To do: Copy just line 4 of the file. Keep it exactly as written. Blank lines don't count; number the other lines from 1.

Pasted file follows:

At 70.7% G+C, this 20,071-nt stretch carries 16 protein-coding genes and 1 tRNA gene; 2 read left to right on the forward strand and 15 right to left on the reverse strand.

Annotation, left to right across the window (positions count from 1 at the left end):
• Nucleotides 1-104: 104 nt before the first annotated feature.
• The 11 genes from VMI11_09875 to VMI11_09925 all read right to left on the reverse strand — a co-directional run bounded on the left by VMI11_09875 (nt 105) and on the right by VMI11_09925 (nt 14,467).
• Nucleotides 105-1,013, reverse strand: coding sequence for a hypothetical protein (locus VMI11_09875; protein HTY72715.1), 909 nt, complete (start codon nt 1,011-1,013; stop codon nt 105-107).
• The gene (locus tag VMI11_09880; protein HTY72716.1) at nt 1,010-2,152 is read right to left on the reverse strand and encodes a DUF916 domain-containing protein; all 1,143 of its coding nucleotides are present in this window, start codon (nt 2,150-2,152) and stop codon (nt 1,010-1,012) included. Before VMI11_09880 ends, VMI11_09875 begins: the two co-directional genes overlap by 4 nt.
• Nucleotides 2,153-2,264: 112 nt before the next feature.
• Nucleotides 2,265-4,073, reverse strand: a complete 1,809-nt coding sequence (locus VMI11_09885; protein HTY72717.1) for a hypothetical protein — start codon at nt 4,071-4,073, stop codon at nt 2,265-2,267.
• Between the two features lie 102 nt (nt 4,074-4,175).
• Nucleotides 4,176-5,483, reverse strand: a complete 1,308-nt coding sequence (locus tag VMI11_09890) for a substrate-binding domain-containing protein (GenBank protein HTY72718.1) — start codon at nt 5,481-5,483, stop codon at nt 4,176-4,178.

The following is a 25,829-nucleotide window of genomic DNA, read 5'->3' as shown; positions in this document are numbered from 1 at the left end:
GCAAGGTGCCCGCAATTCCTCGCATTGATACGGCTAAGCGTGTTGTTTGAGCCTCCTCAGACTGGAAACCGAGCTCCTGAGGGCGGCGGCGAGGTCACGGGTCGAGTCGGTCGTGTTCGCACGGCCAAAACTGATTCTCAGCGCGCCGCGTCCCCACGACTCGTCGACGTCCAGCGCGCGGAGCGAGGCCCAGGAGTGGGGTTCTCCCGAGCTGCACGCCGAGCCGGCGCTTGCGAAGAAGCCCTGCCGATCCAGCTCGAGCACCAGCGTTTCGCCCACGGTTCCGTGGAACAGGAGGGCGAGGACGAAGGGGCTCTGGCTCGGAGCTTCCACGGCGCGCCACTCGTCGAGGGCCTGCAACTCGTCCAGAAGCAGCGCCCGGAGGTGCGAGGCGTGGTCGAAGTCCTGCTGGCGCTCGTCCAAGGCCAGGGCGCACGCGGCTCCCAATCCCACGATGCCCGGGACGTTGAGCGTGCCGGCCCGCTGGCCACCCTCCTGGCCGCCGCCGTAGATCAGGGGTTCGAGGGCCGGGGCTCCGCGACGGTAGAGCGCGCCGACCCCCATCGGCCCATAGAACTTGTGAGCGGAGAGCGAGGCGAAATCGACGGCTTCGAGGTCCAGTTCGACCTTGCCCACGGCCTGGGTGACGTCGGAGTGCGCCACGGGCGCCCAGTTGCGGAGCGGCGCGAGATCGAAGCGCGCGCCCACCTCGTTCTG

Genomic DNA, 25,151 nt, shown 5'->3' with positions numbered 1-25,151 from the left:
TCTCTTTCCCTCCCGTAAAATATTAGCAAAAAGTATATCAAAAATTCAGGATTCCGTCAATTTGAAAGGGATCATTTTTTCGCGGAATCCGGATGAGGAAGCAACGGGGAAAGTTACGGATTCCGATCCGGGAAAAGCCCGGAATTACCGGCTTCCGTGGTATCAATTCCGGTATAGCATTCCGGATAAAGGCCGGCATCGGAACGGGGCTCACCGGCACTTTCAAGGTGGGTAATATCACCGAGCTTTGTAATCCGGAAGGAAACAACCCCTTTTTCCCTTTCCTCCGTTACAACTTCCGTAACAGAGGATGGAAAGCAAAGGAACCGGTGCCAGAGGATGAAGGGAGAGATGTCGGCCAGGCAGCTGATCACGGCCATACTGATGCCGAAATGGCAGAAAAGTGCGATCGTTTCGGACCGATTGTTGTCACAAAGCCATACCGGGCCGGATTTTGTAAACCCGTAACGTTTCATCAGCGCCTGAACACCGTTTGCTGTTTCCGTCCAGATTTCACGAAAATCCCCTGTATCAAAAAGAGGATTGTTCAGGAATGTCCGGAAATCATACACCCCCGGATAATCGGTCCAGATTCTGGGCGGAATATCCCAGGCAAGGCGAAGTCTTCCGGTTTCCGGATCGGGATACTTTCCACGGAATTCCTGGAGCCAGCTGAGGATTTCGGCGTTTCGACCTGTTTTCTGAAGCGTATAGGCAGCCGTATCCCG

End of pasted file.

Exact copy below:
• The 11 genes from VMI11_09875 to VMI11_09925 all read right to left on the reverse strand — a co-directional run bounded on the left by VMI11_09875 (nt 105) and on the right by VMI11_09925 (nt 14,467).